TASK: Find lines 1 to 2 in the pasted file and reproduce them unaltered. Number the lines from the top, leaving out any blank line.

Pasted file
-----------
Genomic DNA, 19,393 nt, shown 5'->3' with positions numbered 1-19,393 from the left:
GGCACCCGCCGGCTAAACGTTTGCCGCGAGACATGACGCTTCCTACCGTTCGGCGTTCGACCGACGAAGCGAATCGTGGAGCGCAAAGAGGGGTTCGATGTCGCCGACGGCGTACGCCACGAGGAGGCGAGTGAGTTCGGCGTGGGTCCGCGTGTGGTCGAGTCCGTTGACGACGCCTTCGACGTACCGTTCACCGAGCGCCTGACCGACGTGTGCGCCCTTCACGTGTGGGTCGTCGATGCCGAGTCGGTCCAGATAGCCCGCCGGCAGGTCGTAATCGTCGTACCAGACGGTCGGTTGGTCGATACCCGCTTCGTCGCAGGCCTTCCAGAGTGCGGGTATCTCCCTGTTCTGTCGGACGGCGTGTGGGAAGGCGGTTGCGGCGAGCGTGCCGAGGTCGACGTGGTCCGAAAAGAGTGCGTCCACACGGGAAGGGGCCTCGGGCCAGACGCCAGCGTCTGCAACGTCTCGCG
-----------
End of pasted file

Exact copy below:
Genomic DNA, 19,393 nt, shown 5'->3' with positions numbered 1-19,393 from the left:
GGCACCCGCCGGCTAAACGTTTGCCGCGAGACATGACGCTTCCTACCGTTCGGCGTTCGACCGACGAAGCGAATCGTGGAGCGCAAAGAGGGGTTCGATGTCGCCGACGGCGTACGCCACGAGGAGGCGAGTGAGTTCGGCGTGGGTCCGCGTGTGGTCGAGTCCGTTGACGACGCCTTCGACGTACCGTTCACCGAGCGCCTGACCGACGTGTGCGCCCTTCACGTGTGGGTCGTCGATGCCGAGTCGGTCCAGATAGCCCGCCGGCAGGTCGTAATCGTCGTACCAGACGGTCGGTTGGTCGATACCCGCTTCGTCGCAGGCCTTCCAGAGTGCGGGTATCTCCCTGTTCTGTCGGACGGCGTGTGGGAAGGCGGTTGCGGCGAGCGTGCCGAGGTCGACGTGGTCCGAAAAGAGTGCGTCCACACGGGAAGGGGCCTCGGGCCAGACGCCAGCGTCTGCAACGTCTCGCG